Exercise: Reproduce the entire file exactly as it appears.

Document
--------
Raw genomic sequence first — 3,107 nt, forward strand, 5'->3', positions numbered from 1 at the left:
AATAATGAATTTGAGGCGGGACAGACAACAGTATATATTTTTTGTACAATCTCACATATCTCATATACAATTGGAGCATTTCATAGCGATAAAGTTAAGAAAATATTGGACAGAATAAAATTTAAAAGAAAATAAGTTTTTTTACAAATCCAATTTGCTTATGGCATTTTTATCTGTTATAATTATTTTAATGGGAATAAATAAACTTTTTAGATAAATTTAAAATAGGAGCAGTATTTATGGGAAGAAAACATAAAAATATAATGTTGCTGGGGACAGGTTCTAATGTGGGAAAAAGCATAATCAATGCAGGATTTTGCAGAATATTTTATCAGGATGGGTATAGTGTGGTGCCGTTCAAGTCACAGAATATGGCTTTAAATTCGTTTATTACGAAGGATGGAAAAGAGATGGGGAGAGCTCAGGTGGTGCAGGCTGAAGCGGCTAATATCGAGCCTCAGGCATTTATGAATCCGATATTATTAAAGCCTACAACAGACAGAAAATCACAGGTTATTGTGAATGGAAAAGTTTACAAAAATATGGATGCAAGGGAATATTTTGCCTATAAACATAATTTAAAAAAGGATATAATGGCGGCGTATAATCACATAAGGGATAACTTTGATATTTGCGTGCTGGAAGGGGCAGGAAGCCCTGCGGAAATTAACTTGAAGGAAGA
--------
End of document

Raw genomic sequence first — 3,107 nt, forward strand, 5'->3', positions numbered from 1 at the left:
AATAATGAATTTGAGGCGGGACAGACAACAGTATATATTTTTTGTACAATCTCACATATCTCATATACAATTGGAGCATTTCATAGCGATAAAGTTAAGAAAATATTGGACAGAATAAAATTTAAAAGAAAATAAGTTTTTTTACAAATCCAATTTGCTTATGGCATTTTTATCTGTTATAATTATTTTAATGGGAATAAATAAACTTTTTAGATAAATTTAAAATAGGAGCAGTATTTATGGGAAGAAAACATAAAAATATAATGTTGCTGGGGACAGGTTCTAATGTGGGAAAAAGCATAATCAATGCAGGATTTTGCAGAATATTTTATCAGGATGGGTATAGTGTGGTGCCGTTCAAGTCACAGAATATGGCTTTAAATTCGTTTATTACGAAGGATGGAAAAGAGATGGGGAGAGCTCAGGTGGTGCAGGCTGAAGCGGCTAATATCGAGCCTCAGGCATTTATGAATCCGATATTATTAAAGCCTACAACAGACAGAAAATCACAGGTTATTGTGAATGGAAAAGTTTACAAAAATATGGATGCAAGGGAATATTTTGCCTATAAACATAATTTAAAAAAGGATATAATGGCGGCGTATAATCACATAAGGGATAACTTTGATATTTGCGTGCTGGAAGGGGCAGGAAGCCCTGCGGAAATTAACTTGAAGGAAGA